The Mountain Laurel
The Journal of Mountain Life

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from the
Heart of the Blue Ridge

Growing Up On Tuggles Creek - Born Engineers

By YKW © 1985

Issue: February, 1985

(Editor's Note: Tuggles Creek is located in the Heart of the Blue Ridge Mountains, near the tiny mountain community of Meadows of Dan, Virginia. Meadows of Dan is a crossroads community where US Highway 58 Business and the Blue Ridge Parkway cross. Mabry Mill is north about 1.6 miles and Mayberry Trading Post is about 2.8 miles south on the Blue Ridge Parkway.)

Our little farm on Tuggles Creek was previously owned by my uncle, Walter Reynolds who married my Aunt Genny (Virginia). Like so many others of that day he was obsessed by the dream of an easy life to be had by making water power do all the work. There were several grist mills around the neighborhood, but Uncle Walter wanted one of his own. So he went up the creek about 800 yards and found a place where he could easily divert the water with a small dam to flow into a mill race. Then he set to work digging a big ditch through a heavily wooded bank down to his spring branch.

There, he planned (but never did) to build an aqueduct to carry the water over to the next bank as the creek curved to the left. From there on, about 500 yards, the race was dug to a spot where the mill was to be built. It never was.

But maybe Uncle Walter was satisfied just working on his dreams. It must have been back breaking labor with just a pick and shovel, but it was quite an engineering accomplishment. don't know if the water ever ran in that race or not, but anyway, it looked like it would have. The ditch is still there to remind us of his pioneer dream.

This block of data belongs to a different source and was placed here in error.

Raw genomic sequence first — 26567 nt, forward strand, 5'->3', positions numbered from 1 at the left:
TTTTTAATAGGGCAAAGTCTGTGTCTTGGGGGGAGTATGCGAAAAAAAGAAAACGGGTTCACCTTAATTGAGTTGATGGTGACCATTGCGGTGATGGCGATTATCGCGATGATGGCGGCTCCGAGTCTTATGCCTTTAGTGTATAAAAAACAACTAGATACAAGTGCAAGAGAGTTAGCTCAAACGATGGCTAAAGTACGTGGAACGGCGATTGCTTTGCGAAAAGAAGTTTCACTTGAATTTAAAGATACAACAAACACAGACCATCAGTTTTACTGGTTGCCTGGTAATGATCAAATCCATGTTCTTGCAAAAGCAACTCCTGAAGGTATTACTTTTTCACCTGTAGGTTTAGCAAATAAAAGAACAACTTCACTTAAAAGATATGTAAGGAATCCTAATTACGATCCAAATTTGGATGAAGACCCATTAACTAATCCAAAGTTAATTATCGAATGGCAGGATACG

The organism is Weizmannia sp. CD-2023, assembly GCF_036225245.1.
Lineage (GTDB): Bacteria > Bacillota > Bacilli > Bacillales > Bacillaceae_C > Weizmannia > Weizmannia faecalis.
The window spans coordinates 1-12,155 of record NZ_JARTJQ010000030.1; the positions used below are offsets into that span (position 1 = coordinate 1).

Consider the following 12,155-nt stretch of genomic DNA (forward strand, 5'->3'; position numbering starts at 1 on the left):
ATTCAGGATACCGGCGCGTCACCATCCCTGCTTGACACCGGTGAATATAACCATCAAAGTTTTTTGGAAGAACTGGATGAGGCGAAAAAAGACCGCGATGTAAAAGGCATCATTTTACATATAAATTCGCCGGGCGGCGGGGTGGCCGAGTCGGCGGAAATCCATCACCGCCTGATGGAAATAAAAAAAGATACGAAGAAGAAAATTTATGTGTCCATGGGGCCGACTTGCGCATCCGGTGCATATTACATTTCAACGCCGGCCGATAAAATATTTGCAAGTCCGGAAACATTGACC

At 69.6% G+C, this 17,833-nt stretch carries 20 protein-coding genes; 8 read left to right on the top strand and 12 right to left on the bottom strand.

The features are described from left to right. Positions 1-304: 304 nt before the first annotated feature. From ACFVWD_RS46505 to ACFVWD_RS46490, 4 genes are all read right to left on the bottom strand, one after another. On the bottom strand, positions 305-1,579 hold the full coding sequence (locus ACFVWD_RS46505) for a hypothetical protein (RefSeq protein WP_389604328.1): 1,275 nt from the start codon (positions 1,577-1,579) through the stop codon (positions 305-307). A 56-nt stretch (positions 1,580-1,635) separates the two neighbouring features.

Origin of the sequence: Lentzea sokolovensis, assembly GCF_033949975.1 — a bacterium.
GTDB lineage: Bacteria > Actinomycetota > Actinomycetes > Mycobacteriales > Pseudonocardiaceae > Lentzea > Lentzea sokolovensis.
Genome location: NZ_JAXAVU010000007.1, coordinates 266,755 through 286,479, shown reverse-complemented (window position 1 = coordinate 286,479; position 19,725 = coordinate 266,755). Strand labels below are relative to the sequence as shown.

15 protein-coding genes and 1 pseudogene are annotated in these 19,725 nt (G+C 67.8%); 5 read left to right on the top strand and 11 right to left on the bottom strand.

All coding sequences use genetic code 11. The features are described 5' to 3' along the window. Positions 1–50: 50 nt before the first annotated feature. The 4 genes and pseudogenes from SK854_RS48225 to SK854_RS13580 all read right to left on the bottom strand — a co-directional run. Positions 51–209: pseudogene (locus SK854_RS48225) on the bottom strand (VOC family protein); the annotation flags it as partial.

Later on his son, Estel Reynolds, got the fever also and bought a narrow strip of land further down the creek and dug yet another mill race. This one was even more difficult for he encountered huge rocks projecting out into his intended race. But these he got around by actually building a curved aqueduct of planks and poles around them. But this dream too, was never realized after untold hours of toil and hardship.

There was no doubt about Estel's ability as an engineer. However, once I remember he whittled out a very small model of a steam engine that turned the wheels. Held over a steaming tea kettle, that little engine would run like crazy.